Bridges can be protected from ship collisions – an expert on structures in disasters explains how

The MV Dali, a 984-foot, 100,000-ton cargo ship, rammed into the Francis Scott Key Bridge when leaving Baltimore harbor on March 26, 2024, causing a portion of the bridge to collapse.

In an interview, University of Michigan civil engineer Sherif El-Tawil explained how often ships collide with bridges, what can be done to protect bridges from collisions, and how a similar disaster in Florida in 1980 – just three years after the Key bridge opened – changed the way bridges are built.

This is not the first time a ship has taken out a bridge. What’s the history of ship-bridge collisions?

This is an extremely rare event. To my knowledge, there are about 40 or so recorded events in the past 65 years that involved similar type of damage to a bridge caused by a ship. So they seem to occur on average about once every one and a half to two years around the world. When you consider that there are millions of bridges around the world – and most of them cross waterways – you can imagine how rare this is.

The most influential case was the 1980 Sunshine Skyway Bridge collision in Florida, which prompted the federal government to take action in terms of developing guidelines for designing bridges for ship collision. By the early 1990s the provisions were developed and incorporated into the bridge design code, the AASHTO specifications. The American Association of State Highway and Transportation Officials produces the design code every bridge in the United States must conform to.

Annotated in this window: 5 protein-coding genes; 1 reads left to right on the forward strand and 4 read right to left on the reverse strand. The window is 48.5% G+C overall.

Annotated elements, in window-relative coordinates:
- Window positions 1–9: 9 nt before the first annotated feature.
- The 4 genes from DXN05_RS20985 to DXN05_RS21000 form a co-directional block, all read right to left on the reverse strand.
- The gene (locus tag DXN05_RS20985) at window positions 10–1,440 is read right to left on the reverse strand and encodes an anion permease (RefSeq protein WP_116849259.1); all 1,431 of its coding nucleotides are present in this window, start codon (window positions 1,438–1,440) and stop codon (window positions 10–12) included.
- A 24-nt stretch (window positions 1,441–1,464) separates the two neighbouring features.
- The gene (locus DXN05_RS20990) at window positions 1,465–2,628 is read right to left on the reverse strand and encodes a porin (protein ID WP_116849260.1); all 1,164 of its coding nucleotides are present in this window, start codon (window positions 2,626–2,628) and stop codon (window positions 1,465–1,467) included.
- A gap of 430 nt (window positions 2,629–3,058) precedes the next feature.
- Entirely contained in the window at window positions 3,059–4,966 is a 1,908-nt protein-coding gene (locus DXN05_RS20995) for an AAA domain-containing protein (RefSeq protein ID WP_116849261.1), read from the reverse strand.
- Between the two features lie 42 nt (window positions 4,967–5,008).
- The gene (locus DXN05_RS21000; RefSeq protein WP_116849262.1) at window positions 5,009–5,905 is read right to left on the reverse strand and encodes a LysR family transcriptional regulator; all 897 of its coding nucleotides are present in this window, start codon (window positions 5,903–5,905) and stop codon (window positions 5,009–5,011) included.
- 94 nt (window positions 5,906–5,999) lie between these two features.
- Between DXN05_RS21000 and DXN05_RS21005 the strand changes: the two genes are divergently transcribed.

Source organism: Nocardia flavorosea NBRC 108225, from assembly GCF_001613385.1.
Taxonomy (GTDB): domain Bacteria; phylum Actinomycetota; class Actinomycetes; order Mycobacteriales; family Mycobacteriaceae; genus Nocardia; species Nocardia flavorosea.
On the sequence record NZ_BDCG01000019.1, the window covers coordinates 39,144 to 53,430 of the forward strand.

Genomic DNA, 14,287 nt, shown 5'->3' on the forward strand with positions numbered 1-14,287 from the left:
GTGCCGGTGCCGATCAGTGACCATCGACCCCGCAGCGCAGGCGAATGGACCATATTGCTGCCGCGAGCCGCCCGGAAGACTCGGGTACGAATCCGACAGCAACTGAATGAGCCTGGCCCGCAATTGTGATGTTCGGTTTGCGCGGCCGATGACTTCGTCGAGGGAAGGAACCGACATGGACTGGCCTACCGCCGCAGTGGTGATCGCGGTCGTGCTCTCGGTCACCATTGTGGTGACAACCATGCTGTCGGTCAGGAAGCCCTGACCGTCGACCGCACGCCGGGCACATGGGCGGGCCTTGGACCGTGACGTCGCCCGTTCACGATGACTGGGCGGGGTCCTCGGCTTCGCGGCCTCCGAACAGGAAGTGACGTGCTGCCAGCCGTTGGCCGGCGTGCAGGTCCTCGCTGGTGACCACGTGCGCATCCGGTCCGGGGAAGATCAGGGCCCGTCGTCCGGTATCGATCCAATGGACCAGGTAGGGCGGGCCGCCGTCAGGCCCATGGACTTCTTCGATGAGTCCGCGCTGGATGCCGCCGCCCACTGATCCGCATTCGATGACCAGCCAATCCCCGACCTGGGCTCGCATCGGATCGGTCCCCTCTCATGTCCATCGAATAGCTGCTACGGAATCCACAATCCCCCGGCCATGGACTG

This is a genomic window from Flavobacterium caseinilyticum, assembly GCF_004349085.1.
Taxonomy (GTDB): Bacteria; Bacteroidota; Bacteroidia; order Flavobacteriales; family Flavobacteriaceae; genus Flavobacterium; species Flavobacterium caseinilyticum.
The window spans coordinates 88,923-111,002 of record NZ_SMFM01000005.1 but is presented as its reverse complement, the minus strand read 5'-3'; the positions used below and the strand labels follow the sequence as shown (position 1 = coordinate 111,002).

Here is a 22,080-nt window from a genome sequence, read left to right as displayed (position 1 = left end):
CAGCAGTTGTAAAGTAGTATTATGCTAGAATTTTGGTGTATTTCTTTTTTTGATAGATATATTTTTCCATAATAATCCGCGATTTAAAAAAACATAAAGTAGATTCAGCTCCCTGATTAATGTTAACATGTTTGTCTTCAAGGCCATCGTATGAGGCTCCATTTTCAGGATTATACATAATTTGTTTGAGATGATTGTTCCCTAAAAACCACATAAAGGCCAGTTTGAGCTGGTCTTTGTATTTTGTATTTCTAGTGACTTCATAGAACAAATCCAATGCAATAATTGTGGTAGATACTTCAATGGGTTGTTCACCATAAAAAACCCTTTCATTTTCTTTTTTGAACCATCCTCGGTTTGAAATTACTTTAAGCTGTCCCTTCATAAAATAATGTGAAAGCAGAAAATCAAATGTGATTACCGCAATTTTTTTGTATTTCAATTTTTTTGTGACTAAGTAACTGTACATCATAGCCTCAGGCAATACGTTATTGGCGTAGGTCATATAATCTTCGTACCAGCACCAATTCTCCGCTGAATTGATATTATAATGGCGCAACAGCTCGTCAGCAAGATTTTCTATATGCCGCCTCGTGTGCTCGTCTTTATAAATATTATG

What was different about the Sunshine Skyway Bridge disaster from previous bridge collisions?

There were casualties. The fact that a crash could bring down a bridge, just like in the Baltimore situation, prompted the concern: Can we do something about it? And that something was those specifications that came out and eventually became incorporated in the national design document.

What those specifications say is that you either design the bridge for the impact force that a ship can deliver or you must protect the bridge against that impact force. So you must have a protective system. That’s why I was surprised that this bridge did not have a protective system, some type of barrier, around it. I have not examined the structural plans of this bridge. All I could see is the pictures that were published online, but protective systems would be very visible and recognizable if they were there.

The Sunshine Skyway Bridge disaster in 1980 prompted improvements in bridge safety.

What is currently mandated for new bridge construction, and is it sufficient to handle today’s massive cargo ships?

I estimate, based on the published speed and weight of the MV Dali, that the impact force was in the range of 30 million pounds. This is a massive force, and you need a massive structure to withstand that kind of force. But it is doable if you have a huge pier. That might dictate the design of the bridge and…

Access the original article